How fascinating is a buried soil?

If you read my last post, you’ll recall how I got excited about the impressive waterlogged remains of pressed grapes, hinting at agricultural change in 8th century Byzantine Italy. This time I’m staying in the 8th century but shifting onto Spanish soil. Soil, in fact, is the star of this show, but don’t let that put you off. To non-archaeological folk, the idea of a buried soil may seem surprising or boring, but it’s actually a very useful thing to study.

I was privileged recently to have the opportunity of presenting some of my work on Anglo-Saxon grain ovens to the Society for Medieval Archaeology’s student colloquium, hosted by the University of Cardiff. It was a great conference, with that vibrant and encouraging atmosphere that you often get at “early career” gatherings. But anyway, one of the papers particularly caught my attention, for it was directly concerned with “farming unearthed”. What’s more, the research has just been published in the Journal of Arid Environments (I confess, not one that I’d read before), so I thought it deserved a little review here.

The context here is the creation of al-Andalus, which is to say, the
Iberian peninsula under Arabic control after the incursions of AD 711. This change of government also seems to have entailed changes in agriculture, involving exotic new edibles like lemons and cucumbers, and the related introduction of new irrigation systems (p.46). This paper looks at the development of an irrigated terrace system in the Ricote valley in south-east Spain. Essentially, they excavated part of an agricultural terrace and took samples of the soil from both within and below the terrace. The latter is the buried soil, representing the ground surface prior to the construction of the terraces. Charcoal was recovered from this soil, and radiocarbon-dated to between AD 647 and 778 (2-sigma, if you like to know that sort of thing). Puy and Balbo offer the theory that this charcoal concentration represents the clearance of vegetation by intentional burning, in order to make room for the terraces in the Arabic era – the radiocarbon range would seem to allow for the possibility of pre-AD711 burning, but post-AD711 arguably offers a more plausible historical context.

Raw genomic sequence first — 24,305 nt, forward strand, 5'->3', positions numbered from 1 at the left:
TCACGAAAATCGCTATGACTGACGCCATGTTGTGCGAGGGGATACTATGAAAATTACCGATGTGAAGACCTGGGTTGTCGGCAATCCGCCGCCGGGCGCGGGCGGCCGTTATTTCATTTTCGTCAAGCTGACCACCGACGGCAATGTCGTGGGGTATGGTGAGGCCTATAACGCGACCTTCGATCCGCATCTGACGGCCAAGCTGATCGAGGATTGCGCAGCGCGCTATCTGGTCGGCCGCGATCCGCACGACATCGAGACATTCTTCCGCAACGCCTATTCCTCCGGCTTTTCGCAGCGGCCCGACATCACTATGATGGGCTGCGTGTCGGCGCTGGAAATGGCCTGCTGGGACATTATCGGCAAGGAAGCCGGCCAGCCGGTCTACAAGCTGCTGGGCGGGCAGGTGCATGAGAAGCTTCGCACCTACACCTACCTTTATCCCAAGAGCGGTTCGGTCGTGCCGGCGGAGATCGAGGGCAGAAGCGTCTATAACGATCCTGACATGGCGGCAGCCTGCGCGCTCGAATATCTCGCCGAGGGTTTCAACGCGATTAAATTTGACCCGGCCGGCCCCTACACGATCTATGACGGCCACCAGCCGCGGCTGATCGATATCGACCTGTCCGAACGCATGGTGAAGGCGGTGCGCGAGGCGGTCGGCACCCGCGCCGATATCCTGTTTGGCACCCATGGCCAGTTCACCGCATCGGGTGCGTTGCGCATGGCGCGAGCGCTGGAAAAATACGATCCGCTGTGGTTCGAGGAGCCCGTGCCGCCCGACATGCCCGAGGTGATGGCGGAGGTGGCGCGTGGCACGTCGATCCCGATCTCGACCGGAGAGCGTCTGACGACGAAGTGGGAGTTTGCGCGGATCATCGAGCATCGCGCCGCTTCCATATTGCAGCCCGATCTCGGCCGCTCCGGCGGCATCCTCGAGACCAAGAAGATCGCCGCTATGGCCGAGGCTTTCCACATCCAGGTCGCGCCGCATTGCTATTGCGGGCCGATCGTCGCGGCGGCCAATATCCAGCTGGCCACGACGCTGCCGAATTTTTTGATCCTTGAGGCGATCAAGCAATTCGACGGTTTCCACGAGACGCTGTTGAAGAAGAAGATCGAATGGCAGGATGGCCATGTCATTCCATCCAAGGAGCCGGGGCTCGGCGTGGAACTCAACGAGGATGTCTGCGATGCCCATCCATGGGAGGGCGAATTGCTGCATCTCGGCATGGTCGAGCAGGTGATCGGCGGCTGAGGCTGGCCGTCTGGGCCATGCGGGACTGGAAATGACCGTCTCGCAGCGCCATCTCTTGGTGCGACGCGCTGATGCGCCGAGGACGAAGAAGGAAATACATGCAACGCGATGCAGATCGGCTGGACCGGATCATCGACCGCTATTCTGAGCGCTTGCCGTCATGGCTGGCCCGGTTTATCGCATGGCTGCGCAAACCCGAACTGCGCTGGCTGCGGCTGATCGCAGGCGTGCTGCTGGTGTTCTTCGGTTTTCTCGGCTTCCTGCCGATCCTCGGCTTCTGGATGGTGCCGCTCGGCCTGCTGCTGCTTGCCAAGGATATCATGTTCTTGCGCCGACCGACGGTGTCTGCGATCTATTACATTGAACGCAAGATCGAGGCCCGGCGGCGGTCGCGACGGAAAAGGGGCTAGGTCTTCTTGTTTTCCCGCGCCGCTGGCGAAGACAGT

I’m not a geoarchaeologist, so some of the other results in this study aren’t quite intelligible to me. But it’s interesting to see how, despite the shortage of surviving plant remains (possibly due to alkaline conditions), the authors can make suggestions about growing conditions before the terraces were made: “shallow, coarse, poor in organic material and nutrients, dry and saline” soils (p.51).

In all, this work provides a neat little window on Andalusian agricultural change in the 8th (or, just possibly, 7th) century AD, using approaches which the authors reckon could usefully be extended to other such sites in the region. I’ll watch with interest. And by the by, isn’t it rather interesting that once again we have significant innovations in farming in the 7th/8th century? For it’s in the 8th century that things seem to have changed in the Byzantine heel of Italy. Likewise, contemporary changes are evident in Irish and Anglo-Saxon farming too, as I recall, and possibly elsewhere in places I haven’t investigated yet. Innovative farming around the same time, in wildly different places with different climates, politics and economic situations? I think this is a phenomenon which may in itself call for another blog post… or else a thesis.


Puy, A. & Balbo, A.L. (2013). “The genesis of irrigated terraces in al-Andalus. A geoarchaeological perspective on intensive agriculture in semi-arid environments (Ricote, Murcia, Spain)”, Journal of Arid Environments 89, pp.45-56.


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